Cleveland Ballet’s Alice Characterizations at Another Level

 

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We’ve been enthusiastically writing about Cleveland Ballet for a couple of years now. They’ve assembled a talented and attractive group of dancers and presented them in more and more ambitious programs. But in their latest production, Alice, which opens this weekend for two performances only, we feel that choreographer Margo Sappington has brought the company along to another level.

In Alice, the company has taken a giant step forward in the realm of characterization. In their facial expressions and in their emotions, the dancers embrace the eccentric characters from Alice’s Adventures in Wonderland and Through the Looking Glass and portray them with verve and commitment.

As Sappington explained at a recent studio showing, Alice is presented “like a ` circus.” There’s a big, red circle in the middle of the stage and when the dancers are outside that circle, they’re out of character: playing cards, sitting around, slipping in and out of costume. When they step into the circle, though, they’re in character and Alice’s adventures proceed like the numbers in a circus or a music hall revue. When Alice (Jenna Steiner) meets the White Rabbit (Rainer Diaz) we see Steiner ably playing the ‘straight man’ and Diaz depicting a nervous bunny who tosses off one bravura feat after another.

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When Alice meets Tweedle-Dum (Elena Cvetkovich) and Tweedle-Dee (Anna Dobbins) the three perform a soft shoe number complete with attempted juggling. The dancers’ commitment to their characters sets this number apart.

Alice’s visit to the flower garden is staged like something from Ziegfeld Follies with the women depicting flowers and Alan Obuzor and Andy Sousa as bumble bees who are very much into their work, which involves a good deal of flirting. The classical dancing here is especially accomplished but again it’s the characterizations that set this number apart.

We chuckled non-stop through Act I, not least because of the eclectic, effervescent music. “Do you like my music?” asked Sappington between acts. “It’s light classical music from the BBC.” The musical collage is credited to Paul Schwartz.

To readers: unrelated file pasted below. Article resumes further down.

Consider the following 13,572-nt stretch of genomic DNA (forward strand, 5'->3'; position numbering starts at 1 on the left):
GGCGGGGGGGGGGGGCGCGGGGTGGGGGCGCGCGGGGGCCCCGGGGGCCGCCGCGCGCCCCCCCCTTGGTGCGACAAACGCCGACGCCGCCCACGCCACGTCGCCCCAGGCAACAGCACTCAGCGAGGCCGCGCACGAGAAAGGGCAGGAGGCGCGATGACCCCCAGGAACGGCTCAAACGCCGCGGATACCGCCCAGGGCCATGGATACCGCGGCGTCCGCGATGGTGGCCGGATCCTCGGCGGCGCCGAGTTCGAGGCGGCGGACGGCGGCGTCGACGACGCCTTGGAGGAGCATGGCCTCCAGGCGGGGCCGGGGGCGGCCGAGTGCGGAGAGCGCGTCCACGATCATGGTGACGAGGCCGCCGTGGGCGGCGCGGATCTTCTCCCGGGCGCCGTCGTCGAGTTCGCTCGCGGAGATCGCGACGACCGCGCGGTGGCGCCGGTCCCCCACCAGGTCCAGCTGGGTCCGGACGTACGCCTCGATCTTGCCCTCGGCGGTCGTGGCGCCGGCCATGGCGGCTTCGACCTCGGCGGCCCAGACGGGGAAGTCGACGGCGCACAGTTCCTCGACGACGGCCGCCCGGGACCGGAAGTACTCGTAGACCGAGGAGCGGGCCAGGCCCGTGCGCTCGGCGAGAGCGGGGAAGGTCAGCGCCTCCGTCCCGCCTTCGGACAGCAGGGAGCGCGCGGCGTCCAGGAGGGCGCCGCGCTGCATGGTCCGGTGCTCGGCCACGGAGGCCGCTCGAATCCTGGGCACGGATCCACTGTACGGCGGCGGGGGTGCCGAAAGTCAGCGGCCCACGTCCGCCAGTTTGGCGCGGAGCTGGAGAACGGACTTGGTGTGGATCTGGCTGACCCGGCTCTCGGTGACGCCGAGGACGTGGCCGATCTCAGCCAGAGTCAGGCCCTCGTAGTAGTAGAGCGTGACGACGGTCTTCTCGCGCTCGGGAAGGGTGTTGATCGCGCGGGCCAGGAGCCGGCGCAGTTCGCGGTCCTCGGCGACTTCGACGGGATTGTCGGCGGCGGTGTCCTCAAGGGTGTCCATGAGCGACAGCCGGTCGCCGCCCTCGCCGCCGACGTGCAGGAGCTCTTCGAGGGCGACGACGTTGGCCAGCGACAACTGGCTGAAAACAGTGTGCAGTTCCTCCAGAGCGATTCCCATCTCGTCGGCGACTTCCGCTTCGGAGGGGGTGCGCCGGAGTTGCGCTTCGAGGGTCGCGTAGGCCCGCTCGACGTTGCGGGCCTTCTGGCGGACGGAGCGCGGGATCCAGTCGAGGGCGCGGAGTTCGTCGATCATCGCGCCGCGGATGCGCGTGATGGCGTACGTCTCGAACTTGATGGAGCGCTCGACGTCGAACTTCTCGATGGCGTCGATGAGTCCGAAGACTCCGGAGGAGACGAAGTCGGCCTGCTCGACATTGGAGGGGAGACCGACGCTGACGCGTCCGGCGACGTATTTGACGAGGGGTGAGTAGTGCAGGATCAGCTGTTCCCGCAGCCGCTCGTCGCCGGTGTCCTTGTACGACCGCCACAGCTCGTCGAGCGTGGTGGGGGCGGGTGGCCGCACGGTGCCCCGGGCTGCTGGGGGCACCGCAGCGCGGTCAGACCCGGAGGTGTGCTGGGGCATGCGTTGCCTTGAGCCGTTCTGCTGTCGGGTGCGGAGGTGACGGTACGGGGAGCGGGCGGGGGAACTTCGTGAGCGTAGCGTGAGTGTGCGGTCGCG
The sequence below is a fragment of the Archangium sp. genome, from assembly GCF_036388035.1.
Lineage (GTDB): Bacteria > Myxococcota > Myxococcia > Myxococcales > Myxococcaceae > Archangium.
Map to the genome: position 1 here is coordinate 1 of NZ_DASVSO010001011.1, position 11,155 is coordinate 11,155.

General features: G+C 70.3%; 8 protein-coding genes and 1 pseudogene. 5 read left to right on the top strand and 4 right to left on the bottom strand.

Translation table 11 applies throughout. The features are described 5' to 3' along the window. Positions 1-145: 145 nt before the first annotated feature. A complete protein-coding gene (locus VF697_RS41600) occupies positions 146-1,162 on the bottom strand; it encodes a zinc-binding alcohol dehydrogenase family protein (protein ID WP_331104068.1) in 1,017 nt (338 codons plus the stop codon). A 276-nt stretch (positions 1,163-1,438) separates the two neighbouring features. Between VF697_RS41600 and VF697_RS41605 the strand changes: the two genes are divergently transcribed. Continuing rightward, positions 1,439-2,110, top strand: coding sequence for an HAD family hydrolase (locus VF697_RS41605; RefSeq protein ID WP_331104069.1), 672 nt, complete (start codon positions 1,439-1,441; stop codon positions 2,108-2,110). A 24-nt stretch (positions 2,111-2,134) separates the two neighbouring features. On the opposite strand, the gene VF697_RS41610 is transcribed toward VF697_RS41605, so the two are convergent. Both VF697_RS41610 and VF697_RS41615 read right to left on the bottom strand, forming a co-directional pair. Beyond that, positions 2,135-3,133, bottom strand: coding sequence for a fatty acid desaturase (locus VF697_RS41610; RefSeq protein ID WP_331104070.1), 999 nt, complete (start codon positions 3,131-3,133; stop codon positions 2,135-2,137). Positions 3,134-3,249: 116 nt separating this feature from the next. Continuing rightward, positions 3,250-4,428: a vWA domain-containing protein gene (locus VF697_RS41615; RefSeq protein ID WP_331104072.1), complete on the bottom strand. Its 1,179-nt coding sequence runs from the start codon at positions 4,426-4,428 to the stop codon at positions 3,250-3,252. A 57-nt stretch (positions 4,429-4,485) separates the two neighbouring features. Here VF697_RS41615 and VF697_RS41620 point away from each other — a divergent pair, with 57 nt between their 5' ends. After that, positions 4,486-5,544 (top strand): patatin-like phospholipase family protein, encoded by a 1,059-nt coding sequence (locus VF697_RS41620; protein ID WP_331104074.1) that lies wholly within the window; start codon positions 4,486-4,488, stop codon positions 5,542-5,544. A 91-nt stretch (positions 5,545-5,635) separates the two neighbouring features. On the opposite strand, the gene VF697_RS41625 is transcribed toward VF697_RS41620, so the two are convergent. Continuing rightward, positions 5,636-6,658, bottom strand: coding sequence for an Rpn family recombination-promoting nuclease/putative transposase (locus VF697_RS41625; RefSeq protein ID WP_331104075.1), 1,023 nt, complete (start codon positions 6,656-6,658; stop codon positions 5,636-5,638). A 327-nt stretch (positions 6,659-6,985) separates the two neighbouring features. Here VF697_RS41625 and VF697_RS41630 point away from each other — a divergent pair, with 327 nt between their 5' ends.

Act II was a work in progress but it includes live music from (http://www.arielclayton.com/opus-216/) OPUS 216, appearing in Alice as a string quartet (Ariel Clayton Karas, violin, Diana Joiner, violin, Marlene Moses, viola, and Trevor Kazarian, cello) along with Tom Lehman, trumpet and Walt Mahovlich, accordion. Live music for the theater! Hooray!

There’s more in Act II. We watched Jason Wang as the caterpillar, lounging at voluptuous ease, then performing an Indian classical dance to sitar music. We also watched the mad tea party, a work in progress with Victor Jarvis as the Mad Hatter, Rebecca Ramirez as the March Hare, and Lüna Sayag, very funny as the Dormouse who just can’t stay awake. We had to leave before the run through was complete but we’re told Act II also includes 18 playing cards (an opportunity for members of the Youth Company to perform), the iconic croquet game with dancers portraying the flamingoes / croquet mallets and the hedgehogs / croquet balls. Lauren Stenroos is the Queen Hearts. Off with their heads!

So that’s the good news about Cleveland Ballet’s Alice. The bad news is that both shows are nearly sold out. No additional performances are planned. Good luck getting tickets.

Cleveland Ballet presents Alice at 8:00 pm Friday 5/11/2018 and 11:00 am Saturday 5/12/2018 at the Ohio Theatre. Limited tickets remaining @ $25 – $69. Go to http://www.playhousesquare.org/events.

Victor Lucas

 

 

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